Why Fayetteville's new cyclo-cross course is a BFD
Fayetteville built it. Now the town is waiting for pro cyclists and spectators from around the world to come.
What's happening: The city's new cyclo-cross course at Centennial Park is mostly complete (except for some amenities like the bathrooms). It will soon host its first major Union Cycliste Internationale (UCI) events: a World Cup competition on Oct. 13 and the World Championship on Jan. 29.
Why it matters: The World Championship only has been held in the U.S. once before — in Louisville, Kentucky in 2013.
- Though it's a relatively small sport, holding the championship in the U.S. is the equivalent of moving baseball's World Series to Belgium for a year.
- As many as 6,000 European spectators and athletes are expected to attend in January.
Flashback: These events have been in the works for two and a half years, when UCI first announced Fayetteville as the host for the 2022 World Championship.
- The Walton Family Foundation (WFF) provided a 50-50 matching grant with the city to acquire land for the park in 2018.
How it works: Cyclo-cross is often compared to NASCAR. That's because riders can take pit stops, where they might trade out a bike that's too muddy.
- Races are about an hour, and the track is just under two miles.
- The average time for the first two laps determines how many laps that race will require.
- They race rain or shine. If the track is too muddy to ride, competitors hoist the bike and run.
- There are women's and men's elite and junior categories.
The big picture: The permanent features at the 228-acre Centennial Park will have a long-lasting impact on cycling in NWA, Brannon Pack, director of cycling tourism for Experience Fayetteville, told Axios. Those features include the cyclo-cross track and a separate mountain bike trail.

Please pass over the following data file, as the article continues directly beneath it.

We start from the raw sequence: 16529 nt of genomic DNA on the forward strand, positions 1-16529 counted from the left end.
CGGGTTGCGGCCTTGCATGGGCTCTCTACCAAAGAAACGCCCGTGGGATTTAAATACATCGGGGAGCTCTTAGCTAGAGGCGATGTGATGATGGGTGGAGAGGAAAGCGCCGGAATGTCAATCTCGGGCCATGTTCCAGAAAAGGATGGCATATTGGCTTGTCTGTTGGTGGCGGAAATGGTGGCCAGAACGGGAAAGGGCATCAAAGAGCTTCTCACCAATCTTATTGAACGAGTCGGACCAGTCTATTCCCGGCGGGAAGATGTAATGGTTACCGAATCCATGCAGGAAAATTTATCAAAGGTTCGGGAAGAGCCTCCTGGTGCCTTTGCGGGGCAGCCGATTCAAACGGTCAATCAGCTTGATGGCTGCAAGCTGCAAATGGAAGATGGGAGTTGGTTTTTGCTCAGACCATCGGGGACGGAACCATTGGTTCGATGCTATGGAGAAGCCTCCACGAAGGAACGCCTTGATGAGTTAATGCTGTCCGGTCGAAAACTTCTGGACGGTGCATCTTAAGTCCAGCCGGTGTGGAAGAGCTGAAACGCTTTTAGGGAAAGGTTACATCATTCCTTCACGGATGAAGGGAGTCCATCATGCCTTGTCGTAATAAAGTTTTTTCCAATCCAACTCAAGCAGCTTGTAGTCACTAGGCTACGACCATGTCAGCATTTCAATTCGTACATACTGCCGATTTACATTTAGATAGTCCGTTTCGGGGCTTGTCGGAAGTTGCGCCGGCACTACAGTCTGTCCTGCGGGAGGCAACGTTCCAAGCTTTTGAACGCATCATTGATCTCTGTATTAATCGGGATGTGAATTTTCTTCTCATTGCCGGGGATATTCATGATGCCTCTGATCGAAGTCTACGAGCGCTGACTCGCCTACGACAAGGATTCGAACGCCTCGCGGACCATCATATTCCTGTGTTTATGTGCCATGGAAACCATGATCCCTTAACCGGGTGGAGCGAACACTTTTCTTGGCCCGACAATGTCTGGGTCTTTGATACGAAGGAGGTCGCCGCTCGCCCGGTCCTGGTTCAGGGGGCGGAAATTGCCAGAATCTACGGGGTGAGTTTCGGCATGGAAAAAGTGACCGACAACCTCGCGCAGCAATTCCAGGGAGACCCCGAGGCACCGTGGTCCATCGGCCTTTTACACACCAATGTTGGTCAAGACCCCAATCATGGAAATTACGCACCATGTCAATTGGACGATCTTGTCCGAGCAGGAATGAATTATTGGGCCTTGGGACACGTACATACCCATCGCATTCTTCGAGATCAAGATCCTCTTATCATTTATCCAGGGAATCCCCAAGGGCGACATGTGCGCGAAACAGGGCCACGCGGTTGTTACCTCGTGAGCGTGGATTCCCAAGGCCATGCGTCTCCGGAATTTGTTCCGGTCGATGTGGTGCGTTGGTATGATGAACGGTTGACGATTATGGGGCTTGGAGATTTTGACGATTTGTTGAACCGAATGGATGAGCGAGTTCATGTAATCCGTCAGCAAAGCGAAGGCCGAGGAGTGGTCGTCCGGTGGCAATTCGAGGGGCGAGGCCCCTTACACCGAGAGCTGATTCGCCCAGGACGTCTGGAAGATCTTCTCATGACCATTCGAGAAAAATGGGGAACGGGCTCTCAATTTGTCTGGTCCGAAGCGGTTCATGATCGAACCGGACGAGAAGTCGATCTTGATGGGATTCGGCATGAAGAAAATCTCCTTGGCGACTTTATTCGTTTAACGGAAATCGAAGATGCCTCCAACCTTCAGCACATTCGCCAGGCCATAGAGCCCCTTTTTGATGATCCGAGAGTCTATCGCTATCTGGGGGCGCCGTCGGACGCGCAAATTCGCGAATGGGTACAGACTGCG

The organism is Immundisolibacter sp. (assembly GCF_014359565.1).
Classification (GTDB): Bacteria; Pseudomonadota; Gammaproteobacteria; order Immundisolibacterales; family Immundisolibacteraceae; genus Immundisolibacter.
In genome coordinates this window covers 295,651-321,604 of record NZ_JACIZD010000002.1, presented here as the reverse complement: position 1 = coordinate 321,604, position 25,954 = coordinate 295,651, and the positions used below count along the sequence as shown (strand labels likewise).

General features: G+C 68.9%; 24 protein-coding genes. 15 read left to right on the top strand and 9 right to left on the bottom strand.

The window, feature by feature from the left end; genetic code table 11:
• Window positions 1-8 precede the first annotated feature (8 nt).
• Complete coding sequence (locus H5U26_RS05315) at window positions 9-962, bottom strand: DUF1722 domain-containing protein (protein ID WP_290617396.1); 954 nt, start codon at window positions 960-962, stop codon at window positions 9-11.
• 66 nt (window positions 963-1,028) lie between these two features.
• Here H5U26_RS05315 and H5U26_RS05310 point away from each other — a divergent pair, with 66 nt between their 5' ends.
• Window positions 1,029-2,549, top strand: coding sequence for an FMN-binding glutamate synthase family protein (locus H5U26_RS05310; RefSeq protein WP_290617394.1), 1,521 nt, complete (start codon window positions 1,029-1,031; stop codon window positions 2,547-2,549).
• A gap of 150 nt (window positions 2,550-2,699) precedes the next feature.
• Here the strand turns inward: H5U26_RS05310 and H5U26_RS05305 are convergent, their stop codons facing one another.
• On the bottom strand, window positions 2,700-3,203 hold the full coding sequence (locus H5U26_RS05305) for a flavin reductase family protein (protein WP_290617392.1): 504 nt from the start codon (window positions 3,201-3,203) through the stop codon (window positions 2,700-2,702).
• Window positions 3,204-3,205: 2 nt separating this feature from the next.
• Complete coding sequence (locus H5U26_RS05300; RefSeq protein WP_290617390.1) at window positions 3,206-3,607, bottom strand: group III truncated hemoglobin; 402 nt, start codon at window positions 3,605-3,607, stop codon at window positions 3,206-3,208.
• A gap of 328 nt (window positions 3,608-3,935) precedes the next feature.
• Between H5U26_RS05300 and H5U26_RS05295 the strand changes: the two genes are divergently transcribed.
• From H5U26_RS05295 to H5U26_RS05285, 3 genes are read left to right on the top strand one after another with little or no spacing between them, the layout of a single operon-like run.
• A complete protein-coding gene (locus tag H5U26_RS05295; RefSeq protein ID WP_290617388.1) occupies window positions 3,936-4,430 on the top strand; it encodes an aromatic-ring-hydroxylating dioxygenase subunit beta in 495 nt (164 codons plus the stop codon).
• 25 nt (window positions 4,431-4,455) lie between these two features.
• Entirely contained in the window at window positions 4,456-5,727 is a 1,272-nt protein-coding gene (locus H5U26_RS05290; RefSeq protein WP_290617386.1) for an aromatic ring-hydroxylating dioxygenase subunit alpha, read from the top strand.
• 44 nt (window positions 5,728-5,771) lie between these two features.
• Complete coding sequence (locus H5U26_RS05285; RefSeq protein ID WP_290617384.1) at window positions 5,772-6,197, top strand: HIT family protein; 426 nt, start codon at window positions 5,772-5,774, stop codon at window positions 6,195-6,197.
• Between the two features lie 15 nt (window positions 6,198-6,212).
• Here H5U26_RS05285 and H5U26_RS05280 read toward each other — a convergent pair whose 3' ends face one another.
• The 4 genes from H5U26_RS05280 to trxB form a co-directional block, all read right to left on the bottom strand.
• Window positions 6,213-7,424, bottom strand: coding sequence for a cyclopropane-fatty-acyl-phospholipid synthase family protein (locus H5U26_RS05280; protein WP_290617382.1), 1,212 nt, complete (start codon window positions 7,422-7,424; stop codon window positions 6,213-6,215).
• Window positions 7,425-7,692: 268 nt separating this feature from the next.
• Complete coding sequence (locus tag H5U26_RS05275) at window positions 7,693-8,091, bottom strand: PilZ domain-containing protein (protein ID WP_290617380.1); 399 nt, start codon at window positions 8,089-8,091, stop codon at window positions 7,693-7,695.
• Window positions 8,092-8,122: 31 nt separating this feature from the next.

- Several features — like a double-horseshoe and pedestrian tunnels — were built to host cyclo-cross events, and there is no other course like it in the U.S.
- The park will be open to the public. Although, the city and organizers discourage people from riding it while the sod takes root.
What's next: Hazel Hernandez, vice president of marketing for Experience Fayetteville, told us there are conversations with UCI about future events, but no deals have been inked.
Bonus: What makes cyclo-cross worthy of your time
The intrigue: There are five things that set cyclo-cross apart from other cycling sports.
- Fans get a front-row seat. Spectators are encouraged to move around the course — even inside the track — while races are underway.
- The track is made of what is native to the host's geography. In Fayetteville's case, the track is grass. Yes, grass.
- The track is wide, so riders are often three or even five across. There's lots of passing and action. The turns aren't gentle — they're usually 90 degrees.
- It's a winter sport, so it's part of year-round training for some pro cyclists, including Tour de France competitors like Wout van Aert.
- Organizers and riders want it sloppy. The worse the conditions the better, so bring on rain or snow. And since Centennial Park is on Millsap Mountain, biting wind is almost guaranteed.
Note: Axios was given a first look and full tour of the soon-to-be-completed cyclo-cross course in Fayetteville. This is the first of three stories about the sport and what it means for Northwest Arkansas.
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